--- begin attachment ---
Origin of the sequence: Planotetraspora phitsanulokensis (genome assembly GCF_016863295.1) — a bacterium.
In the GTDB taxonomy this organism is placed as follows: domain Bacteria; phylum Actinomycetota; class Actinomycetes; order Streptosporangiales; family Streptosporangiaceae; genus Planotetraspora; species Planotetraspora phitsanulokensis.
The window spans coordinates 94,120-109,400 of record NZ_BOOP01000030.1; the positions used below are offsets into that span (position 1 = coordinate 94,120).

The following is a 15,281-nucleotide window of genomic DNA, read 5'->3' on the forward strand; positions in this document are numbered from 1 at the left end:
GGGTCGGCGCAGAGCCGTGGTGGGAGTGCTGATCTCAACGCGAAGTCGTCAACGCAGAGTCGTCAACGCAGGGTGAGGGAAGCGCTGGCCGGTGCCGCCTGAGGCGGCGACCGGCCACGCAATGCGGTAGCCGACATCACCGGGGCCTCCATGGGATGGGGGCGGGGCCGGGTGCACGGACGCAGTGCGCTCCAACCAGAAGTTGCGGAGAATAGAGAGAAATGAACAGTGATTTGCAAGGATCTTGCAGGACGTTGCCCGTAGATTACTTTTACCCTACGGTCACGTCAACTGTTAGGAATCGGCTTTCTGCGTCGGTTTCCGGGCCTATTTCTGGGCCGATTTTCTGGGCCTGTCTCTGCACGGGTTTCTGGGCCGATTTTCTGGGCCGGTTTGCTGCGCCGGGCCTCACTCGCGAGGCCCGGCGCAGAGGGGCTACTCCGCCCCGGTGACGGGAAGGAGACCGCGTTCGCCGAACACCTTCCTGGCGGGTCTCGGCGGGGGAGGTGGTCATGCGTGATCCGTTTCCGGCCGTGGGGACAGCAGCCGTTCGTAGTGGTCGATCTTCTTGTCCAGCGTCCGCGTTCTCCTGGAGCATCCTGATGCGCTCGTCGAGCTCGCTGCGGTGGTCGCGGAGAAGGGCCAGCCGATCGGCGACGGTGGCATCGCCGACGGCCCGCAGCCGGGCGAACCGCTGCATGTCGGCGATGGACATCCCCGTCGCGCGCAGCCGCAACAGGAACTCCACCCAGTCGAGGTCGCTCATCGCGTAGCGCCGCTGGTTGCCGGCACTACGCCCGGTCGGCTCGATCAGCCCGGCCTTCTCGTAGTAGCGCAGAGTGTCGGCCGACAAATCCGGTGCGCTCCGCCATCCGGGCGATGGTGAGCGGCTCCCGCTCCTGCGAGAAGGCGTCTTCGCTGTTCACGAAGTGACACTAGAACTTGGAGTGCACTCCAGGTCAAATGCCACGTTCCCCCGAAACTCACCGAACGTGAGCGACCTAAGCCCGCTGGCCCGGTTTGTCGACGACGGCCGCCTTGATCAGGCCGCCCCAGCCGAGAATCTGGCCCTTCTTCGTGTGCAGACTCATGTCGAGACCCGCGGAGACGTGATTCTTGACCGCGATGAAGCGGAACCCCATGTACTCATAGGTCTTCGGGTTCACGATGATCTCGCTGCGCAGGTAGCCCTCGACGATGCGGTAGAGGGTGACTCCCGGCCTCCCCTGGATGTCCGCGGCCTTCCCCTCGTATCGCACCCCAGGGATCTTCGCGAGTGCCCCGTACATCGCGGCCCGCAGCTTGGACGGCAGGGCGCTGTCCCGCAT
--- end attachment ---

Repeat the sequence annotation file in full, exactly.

Origin of the sequence: Planotetraspora phitsanulokensis (genome assembly GCF_016863295.1) — a bacterium.
In the GTDB taxonomy this organism is placed as follows: domain Bacteria; phylum Actinomycetota; class Actinomycetes; order Streptosporangiales; family Streptosporangiaceae; genus Planotetraspora; species Planotetraspora phitsanulokensis.
The window spans coordinates 94,120-109,400 of record NZ_BOOP01000030.1; the positions used below are offsets into that span (position 1 = coordinate 94,120).

The following is a 15,281-nucleotide window of genomic DNA, read 5'->3' on the forward strand; positions in this document are numbered from 1 at the left end:
GGGTCGGCGCAGAGCCGTGGTGGGAGTGCTGATCTCAACGCGAAGTCGTCAACGCAGAGTCGTCAACGCAGGGTGAGGGAAGCGCTGGCCGGTGCCGCCTGAGGCGGCGACCGGCCACGCAATGCGGTAGCCGACATCACCGGGGCCTCCATGGGATGGGGGCGGGGCCGGGTGCACGGACGCAGTGCGCTCCAACCAGAAGTTGCGGAGAATAGAGAGAAATGAACAGTGATTTGCAAGGATCTTGCAGGACGTTGCCCGTAGATTACTTTTACCCTACGGTCACGTCAACTGTTAGGAATCGGCTTTCTGCGTCGGTTTCCGGGCCTATTTCTGGGCCGATTTTCTGGGCCTGTCTCTGCACGGGTTTCTGGGCCGATTTTCTGGGCCGGTTTGCTGCGCCGGGCCTCACTCGCGAGGCCCGGCGCAGAGGGGCTACTCCGCCCCGGTGACGGGAAGGAGACCGCGTTCGCCGAACACCTTCCTGGCGGGTCTCGGCGGGGGAGGTGGTCATGCGTGATCCGTTTCCGGCCGTGGGGACAGCAGCCGTTCGTAGTGGTCGATCTTCTTGTCCAGCGTCCGCGTTCTCCTGGAGCATCCTGATGCGCTCGTCGAGCTCGCTGCGGTGGTCGCGGAGAAGGGCCAGCCGATCGGCGACGGTGGCATCGCCGACGGCCCGCAGCCGGGCGAACCGCTGCATGTCGGCGATGGACATCCCCGTCGCGCGCAGCCGCAACAGGAACTCCACCCAGTCGAGGTCGCTCATCGCGTAGCGCCGCTGGTTGCCGGCACTACGCCCGGTCGGCTCGATCAGCCCGGCCTTCTCGTAGTAGCGCAGAGTGTCGGCCGACAAATCCGGTGCGCTCCGCCATCCGGGCGATGGTGAGCGGCTCCCGCTCCTGCGAGAAGGCGTCTTCGCTGTTCACGAAGTGACACTAGAACTTGGAGTGCACTCCAGGTCAAATGCCACGTTCCCCCGAAACTCACCGAACGTGAGCGACCTAAGCCCGCTGGCCCGGTTTGTCGACGACGGCCGCCTTGATCAGGCCGCCCCAGCCGAGAATCTGGCCCTTCTTCGTGTGCAGACTCATGTCGAGACCCGCGGAGACGTGATTCTTGACCGCGATGAAGCGGAACCCCATGTACTCATAGGTCTTCGGGTTCACGATGATCTCGCTGCGCAGGTAGCCCTCGACGATGCGGTAGAGGGTGACTCCCGGCCTCCCCTGGATGTCCGCGGCCTTCCCCTCGTATCGCACCCCAGGGATCTTCGCGAGTGCCCCGTACATCGCGGCCCGCAGCTTGGACGGCAGGGCGCTGTCCCGCAT